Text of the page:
Today, I have the great privilege of visiting Romance Novel Giveaways. They asked for a little peek behind the scenes and I knew exactly what to talk about…
When creating a character, you never expect for the movie Stranger Than Fiction to happen to you and your protagonist to walk right into your life and offer you a delicious sandwich. (What? You’ve never seen Stranger than Fiction? Go fix that. I’ll wait here.)
But, it happened to me not too long after I started putting words on paper for what is now Chef’s Table. I had Patrick down. His physicality. His background. His personality. His accent. His swagger. He was as real to me as any character is after about 10K words can be.
I went to lunch with a friend to “that new deli in town,” completely unaware of the purveyor and what delights awaited me there. I heard him first. “Whadaya want on that? Deli mustard? Honey mustard, mayo, gourmaise, horseradish?” His words flew, his accent thick, his smile bright, and his food—unmatched, especially in the area I live where going to BW3 is a fancy night out.
We each got a free cannoli that day, because everyone gets a free cannoli on their first visit. And he knows if it’s your first visit. He remembers everyone. I’ve talked about Richie a little before, but he deserves more than one post.
Richie is not Patrick. And Patrick is not Richie. But that day, and numerous days since, I am taken with how they feed into each other. How my imagination spins and Richie, by virtue of being himself, walks right in and makes it come alive. Richie’s Italian; Patrick’s Irish. Richie is a happy newlywed to a beautiful lady he met in town who matches his vibrancy and takes him to task at every opportunity; Patrick is gay. Richie’s slight where Patrick is more bulked up. Richie is a bit more brash than I’d expect Patrick to be, but if you ever rearrange the tables at Patrick’s restaurant, I can imagine you’d be met with a loud, “Hey, hey, HEY!” a smile and a quiet, direct request to kindly put his furniture back where you found it–just like you would at Richie’s.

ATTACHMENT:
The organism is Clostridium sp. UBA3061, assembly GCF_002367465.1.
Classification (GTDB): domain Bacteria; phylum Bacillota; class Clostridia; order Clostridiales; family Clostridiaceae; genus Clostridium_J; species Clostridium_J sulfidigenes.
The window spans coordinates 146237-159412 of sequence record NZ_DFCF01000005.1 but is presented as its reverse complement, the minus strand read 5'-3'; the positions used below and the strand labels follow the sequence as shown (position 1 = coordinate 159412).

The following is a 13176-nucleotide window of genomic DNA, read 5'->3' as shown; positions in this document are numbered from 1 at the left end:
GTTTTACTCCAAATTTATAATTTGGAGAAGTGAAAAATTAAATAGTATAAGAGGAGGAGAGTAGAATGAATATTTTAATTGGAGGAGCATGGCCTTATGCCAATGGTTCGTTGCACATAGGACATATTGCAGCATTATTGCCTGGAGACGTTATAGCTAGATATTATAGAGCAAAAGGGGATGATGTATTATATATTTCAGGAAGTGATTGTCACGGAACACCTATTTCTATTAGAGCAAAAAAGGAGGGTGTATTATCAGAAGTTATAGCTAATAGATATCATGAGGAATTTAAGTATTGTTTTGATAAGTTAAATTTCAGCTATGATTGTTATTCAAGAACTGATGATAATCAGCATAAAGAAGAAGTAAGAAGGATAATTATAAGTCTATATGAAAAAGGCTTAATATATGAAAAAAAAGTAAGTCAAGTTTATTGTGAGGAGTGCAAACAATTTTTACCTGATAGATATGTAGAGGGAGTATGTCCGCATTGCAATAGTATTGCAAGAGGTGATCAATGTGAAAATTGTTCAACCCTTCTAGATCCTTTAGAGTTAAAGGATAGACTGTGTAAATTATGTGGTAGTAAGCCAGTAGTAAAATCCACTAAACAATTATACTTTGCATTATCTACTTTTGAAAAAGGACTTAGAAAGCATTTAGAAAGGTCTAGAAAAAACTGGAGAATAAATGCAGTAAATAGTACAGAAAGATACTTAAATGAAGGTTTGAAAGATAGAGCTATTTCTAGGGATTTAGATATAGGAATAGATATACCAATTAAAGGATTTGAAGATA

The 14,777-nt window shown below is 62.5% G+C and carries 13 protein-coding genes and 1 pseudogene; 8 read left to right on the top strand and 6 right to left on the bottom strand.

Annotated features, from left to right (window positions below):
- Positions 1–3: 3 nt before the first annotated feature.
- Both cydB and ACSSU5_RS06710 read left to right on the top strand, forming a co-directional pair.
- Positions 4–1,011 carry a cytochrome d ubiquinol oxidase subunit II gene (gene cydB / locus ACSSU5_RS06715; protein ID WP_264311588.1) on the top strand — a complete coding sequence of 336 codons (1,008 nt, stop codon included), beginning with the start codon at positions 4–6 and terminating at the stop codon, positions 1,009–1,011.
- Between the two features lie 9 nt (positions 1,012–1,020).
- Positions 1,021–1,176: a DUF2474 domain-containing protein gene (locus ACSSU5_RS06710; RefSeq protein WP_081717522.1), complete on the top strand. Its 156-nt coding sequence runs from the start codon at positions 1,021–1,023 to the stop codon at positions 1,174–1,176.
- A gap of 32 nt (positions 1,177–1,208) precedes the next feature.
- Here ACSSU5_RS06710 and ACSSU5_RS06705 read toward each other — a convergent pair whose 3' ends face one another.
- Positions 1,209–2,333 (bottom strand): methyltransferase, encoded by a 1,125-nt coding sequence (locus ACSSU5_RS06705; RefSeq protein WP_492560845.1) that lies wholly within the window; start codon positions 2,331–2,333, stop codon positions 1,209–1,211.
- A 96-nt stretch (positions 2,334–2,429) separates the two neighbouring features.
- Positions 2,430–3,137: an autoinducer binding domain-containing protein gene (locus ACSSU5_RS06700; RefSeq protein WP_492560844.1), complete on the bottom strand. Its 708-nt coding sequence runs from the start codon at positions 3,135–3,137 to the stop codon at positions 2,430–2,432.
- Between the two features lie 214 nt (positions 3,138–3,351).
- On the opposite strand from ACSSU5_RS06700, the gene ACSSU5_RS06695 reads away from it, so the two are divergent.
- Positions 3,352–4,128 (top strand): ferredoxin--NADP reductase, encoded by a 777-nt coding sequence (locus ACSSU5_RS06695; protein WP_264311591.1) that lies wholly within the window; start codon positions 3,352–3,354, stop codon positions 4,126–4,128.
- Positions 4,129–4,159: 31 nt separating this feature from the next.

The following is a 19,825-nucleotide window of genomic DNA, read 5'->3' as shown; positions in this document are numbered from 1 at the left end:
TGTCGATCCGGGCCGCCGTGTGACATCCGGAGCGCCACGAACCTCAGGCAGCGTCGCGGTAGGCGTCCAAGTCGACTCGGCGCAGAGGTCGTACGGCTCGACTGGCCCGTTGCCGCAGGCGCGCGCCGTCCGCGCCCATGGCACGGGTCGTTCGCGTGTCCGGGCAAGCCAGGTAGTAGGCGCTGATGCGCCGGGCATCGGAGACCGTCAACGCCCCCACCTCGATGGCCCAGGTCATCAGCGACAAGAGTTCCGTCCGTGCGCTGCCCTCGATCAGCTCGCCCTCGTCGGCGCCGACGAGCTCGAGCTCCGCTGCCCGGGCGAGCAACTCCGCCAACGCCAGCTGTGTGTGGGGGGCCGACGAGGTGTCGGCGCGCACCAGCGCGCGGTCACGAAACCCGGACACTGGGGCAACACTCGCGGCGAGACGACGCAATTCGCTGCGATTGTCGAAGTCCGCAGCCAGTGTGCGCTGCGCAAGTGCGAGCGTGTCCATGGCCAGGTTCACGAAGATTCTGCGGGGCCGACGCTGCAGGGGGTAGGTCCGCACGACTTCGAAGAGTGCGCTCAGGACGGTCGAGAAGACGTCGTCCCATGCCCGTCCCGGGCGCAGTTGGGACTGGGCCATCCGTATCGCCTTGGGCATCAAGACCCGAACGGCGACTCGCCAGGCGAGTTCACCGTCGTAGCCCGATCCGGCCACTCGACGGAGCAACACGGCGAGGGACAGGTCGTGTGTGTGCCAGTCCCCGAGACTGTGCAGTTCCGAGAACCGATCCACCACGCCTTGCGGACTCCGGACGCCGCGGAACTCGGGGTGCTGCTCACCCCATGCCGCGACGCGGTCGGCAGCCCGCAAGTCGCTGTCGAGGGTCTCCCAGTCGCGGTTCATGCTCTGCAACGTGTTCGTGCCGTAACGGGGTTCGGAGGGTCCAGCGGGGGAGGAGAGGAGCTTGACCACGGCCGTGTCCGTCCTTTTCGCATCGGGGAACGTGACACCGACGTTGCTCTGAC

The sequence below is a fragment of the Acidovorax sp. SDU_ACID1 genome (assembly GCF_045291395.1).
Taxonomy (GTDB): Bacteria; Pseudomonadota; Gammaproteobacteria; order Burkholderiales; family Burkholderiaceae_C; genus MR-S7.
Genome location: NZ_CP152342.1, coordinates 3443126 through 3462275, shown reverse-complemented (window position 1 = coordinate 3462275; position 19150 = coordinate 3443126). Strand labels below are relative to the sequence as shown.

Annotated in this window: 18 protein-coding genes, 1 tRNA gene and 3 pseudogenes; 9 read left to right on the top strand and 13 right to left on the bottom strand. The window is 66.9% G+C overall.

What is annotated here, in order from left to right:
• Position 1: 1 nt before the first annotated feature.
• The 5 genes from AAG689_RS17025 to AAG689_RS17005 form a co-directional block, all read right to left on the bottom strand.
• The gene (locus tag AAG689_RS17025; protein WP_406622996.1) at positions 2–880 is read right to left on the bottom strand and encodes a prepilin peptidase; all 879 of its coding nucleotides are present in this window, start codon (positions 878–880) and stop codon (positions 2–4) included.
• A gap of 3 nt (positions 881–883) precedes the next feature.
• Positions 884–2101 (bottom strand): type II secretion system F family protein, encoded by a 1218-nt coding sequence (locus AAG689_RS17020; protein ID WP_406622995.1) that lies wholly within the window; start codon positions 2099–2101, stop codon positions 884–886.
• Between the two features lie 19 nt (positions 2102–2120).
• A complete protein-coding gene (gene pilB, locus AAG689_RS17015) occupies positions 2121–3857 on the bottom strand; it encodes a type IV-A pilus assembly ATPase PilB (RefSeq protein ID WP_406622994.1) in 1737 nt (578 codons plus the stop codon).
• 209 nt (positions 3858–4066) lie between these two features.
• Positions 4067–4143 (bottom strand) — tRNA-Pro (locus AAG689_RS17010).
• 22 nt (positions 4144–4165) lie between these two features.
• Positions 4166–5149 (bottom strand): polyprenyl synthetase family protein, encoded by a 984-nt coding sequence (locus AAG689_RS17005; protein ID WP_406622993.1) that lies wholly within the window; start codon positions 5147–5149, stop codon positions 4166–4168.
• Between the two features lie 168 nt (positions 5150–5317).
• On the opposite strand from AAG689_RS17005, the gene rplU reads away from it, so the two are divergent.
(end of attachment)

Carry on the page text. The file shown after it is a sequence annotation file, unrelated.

And the best part of it all, after eating there regularly, I got the courage to ask Richie for some help with my book. To spend “an hour at most, I promise,” interviewing him for some finer details of who he was, how he ended up in my little town after being the pastry chef at Marriott Marquis Times Square, and to get any anecdotes he might have to help bring the book to life. We spent three hours together that afternoon and another couple of hours for a subsequent interview when I needed a little more fact checking. I also get free dessert. The best cakes, cookies and brownies you’ll find anywhere. Also, his cannoli is better than any Italian bakery I’ve tried. As is his sfogliatelle.
Every time I walk into his deli, he asks about the progress of the book. He celebrates the victories along the way and wants links to everything he can get his hands on to see it all happen. Next to my family, he’s my number one fan and the guy hasn’t read a word I’ve written yet.
Every writer admits that people they know inspire characters, but when it goes the other way, when your character comes to life right in front of you, well it’s inspiring indeed.
Now that you’re all itching for your own personal Richie, head on over to Romance Novel Giveaways to enter, not a Richie, but a $25 gift certificate and a chance to win a copy Chef’s Table.
I absolutely LOVED reading your guest post! Your post truly supports the notion that inspiration can come from anywhere, and I’m sure Richie will forever remember the day you asked to interview him for your book! (I’ll bet “Excuse me, but could I ask you a few questions for my romance novel?” was NOT something he ever thought he would be asked in the deli!)
Yeah, that was a shocker, I’m sure. He was lovely, and continues to be lovely. Even teases he’s going to get me on a local morning news show. “I have a few favors to cash in!” I’ll clobber him… unless he agrees to come on with me.